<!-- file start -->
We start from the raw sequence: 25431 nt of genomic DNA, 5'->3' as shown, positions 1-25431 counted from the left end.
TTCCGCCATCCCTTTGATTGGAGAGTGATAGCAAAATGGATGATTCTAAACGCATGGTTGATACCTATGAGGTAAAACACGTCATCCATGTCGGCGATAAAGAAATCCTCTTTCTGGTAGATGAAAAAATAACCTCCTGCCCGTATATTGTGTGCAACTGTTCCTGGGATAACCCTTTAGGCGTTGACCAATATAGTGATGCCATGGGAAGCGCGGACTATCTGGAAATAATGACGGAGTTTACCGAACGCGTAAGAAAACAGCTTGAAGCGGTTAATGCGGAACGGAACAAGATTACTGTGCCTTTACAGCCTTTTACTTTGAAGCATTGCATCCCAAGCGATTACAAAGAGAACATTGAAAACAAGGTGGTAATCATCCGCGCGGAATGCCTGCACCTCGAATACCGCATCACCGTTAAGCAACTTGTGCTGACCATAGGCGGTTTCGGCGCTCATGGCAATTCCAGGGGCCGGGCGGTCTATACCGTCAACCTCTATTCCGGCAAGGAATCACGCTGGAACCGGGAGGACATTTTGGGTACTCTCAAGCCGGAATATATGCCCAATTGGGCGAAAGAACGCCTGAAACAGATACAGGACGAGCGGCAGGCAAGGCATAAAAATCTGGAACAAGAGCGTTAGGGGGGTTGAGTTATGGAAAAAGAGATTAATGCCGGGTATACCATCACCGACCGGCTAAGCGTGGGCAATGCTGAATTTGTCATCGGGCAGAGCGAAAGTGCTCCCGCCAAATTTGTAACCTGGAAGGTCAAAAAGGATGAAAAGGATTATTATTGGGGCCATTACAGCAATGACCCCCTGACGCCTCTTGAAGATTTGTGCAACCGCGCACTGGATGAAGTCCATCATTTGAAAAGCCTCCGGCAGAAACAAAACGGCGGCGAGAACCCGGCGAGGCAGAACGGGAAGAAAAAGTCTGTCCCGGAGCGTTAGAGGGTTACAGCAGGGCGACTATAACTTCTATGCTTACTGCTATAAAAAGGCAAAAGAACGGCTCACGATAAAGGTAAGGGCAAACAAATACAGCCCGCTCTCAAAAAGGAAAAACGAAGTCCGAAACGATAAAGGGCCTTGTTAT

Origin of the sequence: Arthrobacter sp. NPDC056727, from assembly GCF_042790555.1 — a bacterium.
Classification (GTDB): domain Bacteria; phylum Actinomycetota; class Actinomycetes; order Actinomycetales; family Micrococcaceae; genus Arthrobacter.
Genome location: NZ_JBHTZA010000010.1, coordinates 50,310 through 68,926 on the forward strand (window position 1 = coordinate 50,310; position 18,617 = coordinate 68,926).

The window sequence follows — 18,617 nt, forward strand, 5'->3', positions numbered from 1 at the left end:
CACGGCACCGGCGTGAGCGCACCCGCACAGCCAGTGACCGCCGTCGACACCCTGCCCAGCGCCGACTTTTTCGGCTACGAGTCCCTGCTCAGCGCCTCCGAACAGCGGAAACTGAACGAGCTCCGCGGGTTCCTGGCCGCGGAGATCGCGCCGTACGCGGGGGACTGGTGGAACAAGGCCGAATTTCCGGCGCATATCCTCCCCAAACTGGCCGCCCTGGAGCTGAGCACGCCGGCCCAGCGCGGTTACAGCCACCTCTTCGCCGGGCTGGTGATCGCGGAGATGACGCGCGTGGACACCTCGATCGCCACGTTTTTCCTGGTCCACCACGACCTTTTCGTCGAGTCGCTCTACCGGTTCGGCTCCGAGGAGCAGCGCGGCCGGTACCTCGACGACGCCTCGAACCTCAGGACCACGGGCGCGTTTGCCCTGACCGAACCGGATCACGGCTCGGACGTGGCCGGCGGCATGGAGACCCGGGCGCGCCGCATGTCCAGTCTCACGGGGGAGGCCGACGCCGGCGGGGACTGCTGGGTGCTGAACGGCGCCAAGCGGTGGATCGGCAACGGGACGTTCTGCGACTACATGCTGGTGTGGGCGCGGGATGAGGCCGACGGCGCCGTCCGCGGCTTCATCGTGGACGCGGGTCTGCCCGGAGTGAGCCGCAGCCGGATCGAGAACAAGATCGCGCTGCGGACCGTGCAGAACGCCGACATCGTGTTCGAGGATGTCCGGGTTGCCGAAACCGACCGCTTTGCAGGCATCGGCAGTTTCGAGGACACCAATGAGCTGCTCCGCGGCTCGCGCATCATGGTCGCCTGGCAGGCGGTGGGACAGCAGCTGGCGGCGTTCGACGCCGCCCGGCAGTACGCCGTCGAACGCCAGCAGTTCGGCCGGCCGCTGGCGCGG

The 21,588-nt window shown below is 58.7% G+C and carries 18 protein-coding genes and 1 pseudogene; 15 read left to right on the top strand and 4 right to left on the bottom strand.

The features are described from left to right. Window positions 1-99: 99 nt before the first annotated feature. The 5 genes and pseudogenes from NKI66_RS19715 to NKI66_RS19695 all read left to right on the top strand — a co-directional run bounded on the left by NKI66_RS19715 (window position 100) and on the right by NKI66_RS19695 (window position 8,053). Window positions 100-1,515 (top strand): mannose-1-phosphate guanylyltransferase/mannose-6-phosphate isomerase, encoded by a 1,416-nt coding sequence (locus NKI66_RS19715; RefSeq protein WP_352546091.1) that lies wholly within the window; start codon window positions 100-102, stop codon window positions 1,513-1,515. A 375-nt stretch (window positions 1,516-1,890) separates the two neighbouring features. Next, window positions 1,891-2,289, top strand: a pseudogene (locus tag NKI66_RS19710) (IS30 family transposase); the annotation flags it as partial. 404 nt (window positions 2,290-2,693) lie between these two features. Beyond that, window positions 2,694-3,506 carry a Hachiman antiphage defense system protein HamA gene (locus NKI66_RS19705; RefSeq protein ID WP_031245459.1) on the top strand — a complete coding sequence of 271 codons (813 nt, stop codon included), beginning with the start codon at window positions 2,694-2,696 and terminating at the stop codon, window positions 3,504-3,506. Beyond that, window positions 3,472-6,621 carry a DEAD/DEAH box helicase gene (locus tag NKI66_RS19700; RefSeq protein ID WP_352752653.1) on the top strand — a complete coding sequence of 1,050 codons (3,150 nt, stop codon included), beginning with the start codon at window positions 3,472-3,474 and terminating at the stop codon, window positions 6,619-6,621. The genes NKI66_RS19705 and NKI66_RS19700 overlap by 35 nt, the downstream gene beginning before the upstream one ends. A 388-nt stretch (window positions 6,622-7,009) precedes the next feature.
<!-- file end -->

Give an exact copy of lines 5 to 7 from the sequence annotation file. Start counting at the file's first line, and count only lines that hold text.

Genome location: NZ_JBHTZA010000010.1, coordinates 50,310 through 68,926 on the forward strand (window position 1 = coordinate 50,310; position 18,617 = coordinate 68,926).

The window sequence follows — 18,617 nt, forward strand, 5'->3', positions numbered from 1 at the left end:
CACGGCACCGGCGTGAGCGCACCCGCACAGCCAGTGACCGCCGTCGACACCCTGCCCAGCGCCGACTTTTTCGGCTACGAGTCCCTGCTCAGCGCCTCCGAACAGCGGAAACTGAACGAGCTCCGCGGGTTCCTGGCCGCGGAGATCGCGCCGTACGCGGGGGACTGGTGGAACAAGGCCGAATTTCCGGCGCATATCCTCCCCAAACTGGCCGCCCTGGAGCTGAGCACGCCGGCCCAGCGCGGTTACAGCCACCTCTTCGCCGGGCTGGTGATCGCGGAGATGACGCGCGTGGACACCTCGATCGCCACGTTTTTCCTGGTCCACCACGACCTTTTCGTCGAGTCGCTCTACCGGTTCGGCTCCGAGGAGCAGCGCGGCCGGTACCTCGACGACGCCTCGAACCTCAGGACCACGGGCGCGTTTGCCCTGACCGAACCGGATCACGGCTCGGACGTGGCCGGCGGCATGGAGACCCGGGCGCGCCGCATGTCCAGTCTCACGGGGGAGGCCGACGCCGGCGGGGACTGCTGGGTGCTGAACGGCGCCAAGCGGTGGATCGGCAACGGGACGTTCTGCGACTACATGCTGGTGTGGGCGCGGGATGAGGCCGACGGCGCCGTCCGCGGCTTCATCGTGGACGCGGGTCTGCCCGGAGTGAGCCGCAGCCGGATCGAGAACAAGATCGCGCTGCGGACCGTGCAGAACGCCGACATCGTGTTCGAGGATGTCCGGGTTGCCGAAACCGACCGCTTTGCAGGCATCGGCAGTTTCGAGGACACCAATGAGCTGCTCCGCGGCTCGCGCATCATGGTCGCCTGGCAGGCGGTGGGACAGCAGCTGGCGGCGTTCGACGCCGCCCGGCAGTACGCCGTCGAACGCCAGCAGTTCGGCCGGCCGCTGGCGCGG